The Cop28 presidency has set out plans to ensure indigenous communities will have their voices heard at November's crucial climate talks.
Key measures will include financial support to allow elders to attend the global summit in Dubai, as well as subsidised accommodation for 150 delegates and translation services.
The Cop28 team will also fund a report centred on direct access to finance for indigenous people undertaking climate action.
The announcement was made by Razan Al Mubarak, UN Climate Change High-Level Champion for Cop28, who underlined the importance of making this year's conference accessible for all sections of society.
“Indigenous Peoples are one of the nine official constituencies – organisations which have the status of observers – in the UN Framework Convention on Climate Change,” said Ms Al Mubarak.
“Still, their valuable perspectives remain underrepresented in multilateral climate processes, and they receive a very small share of the international funding for climate action.”
The Cop28 presidency and the UN Climate Change High-Level Champions team have been engaging with indigenous people organisations throughout the year.
“One recurring theme in the discussions has been the need for greater inclusion of indigenous people in the negotiations process,” said Ms Al Mubarak, who is also president of the International Union for Conservation of Nature.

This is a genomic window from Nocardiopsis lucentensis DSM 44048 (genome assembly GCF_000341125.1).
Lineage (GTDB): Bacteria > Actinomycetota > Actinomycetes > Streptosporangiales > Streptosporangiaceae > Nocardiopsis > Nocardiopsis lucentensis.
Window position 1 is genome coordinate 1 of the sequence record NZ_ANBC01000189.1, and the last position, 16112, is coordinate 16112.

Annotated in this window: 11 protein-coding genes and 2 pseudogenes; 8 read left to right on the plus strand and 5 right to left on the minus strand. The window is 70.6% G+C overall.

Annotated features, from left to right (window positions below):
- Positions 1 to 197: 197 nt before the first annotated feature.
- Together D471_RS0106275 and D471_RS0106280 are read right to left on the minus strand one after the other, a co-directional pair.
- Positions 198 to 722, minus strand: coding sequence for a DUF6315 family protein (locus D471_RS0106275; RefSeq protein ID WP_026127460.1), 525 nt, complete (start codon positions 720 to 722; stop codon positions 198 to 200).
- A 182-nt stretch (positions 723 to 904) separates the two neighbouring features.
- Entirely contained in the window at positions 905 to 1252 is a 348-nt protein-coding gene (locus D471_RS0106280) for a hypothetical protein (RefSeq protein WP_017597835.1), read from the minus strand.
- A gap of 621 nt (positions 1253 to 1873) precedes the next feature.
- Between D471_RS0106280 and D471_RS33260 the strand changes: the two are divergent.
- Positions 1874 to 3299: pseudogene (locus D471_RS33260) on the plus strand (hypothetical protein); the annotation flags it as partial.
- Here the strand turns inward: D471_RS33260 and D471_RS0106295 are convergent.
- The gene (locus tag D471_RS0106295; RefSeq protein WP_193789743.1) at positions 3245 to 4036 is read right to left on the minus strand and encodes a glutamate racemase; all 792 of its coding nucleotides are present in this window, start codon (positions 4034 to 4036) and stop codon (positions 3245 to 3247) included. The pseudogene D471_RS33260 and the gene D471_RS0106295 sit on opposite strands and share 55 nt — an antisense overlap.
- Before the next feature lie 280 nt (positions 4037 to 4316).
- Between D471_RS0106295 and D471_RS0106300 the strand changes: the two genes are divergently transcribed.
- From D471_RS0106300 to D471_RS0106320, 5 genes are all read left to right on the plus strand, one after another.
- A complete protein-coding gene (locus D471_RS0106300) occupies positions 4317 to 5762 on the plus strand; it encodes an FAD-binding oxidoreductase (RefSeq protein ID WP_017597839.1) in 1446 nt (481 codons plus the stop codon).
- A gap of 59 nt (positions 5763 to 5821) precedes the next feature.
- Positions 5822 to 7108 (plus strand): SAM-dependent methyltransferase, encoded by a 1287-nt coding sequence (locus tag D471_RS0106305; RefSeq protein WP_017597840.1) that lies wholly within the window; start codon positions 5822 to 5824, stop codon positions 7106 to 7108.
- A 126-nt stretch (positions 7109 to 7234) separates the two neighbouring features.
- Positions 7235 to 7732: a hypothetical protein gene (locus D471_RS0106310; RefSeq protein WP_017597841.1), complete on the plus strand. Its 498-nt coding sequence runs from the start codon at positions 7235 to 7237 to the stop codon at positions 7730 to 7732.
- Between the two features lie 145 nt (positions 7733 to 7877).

“This is far more than a moral imperative. We simply won’t be able to solve the climate crisis without authentically incorporating the leadership of Indigenous Peoples and other traditionally underrepresented groups such as women and youth."
Hindou Oumarou Ibrahim, co-ordinator of the Association of Indigenous Women and Peoples of Chad and co-chair of the International Indigenous Peoples Forum on Climate Change, said the initiatives “represent progress towards the inclusion and recognition of the rights and knowledge of indigenous communities, especially for Cop28".
“Indigenous peoples can bring concrete solutions for climate adaptation and mitigation, and their voice needs to be heard,” said Ms Ibrahim.
“I hope that Cop28 will lead to concrete results for climate action and support to those who are on the front line of climate change.”
Indigenous people are the first inhabitants of an area, such as those living in the Amazon rainforest.
Such communities are often the first to bear the brunt of climate change due to their proximity to nature and its resources.
The Cop28 team on Wednesday that the "long-recognised practices" of such communities "play a crucial role in addressing the climate and biodiversity challenge".
The underscores the importance of their voices being heard, it added.
Cop28 will be held at Expo City Dubai from November 30 to December 12.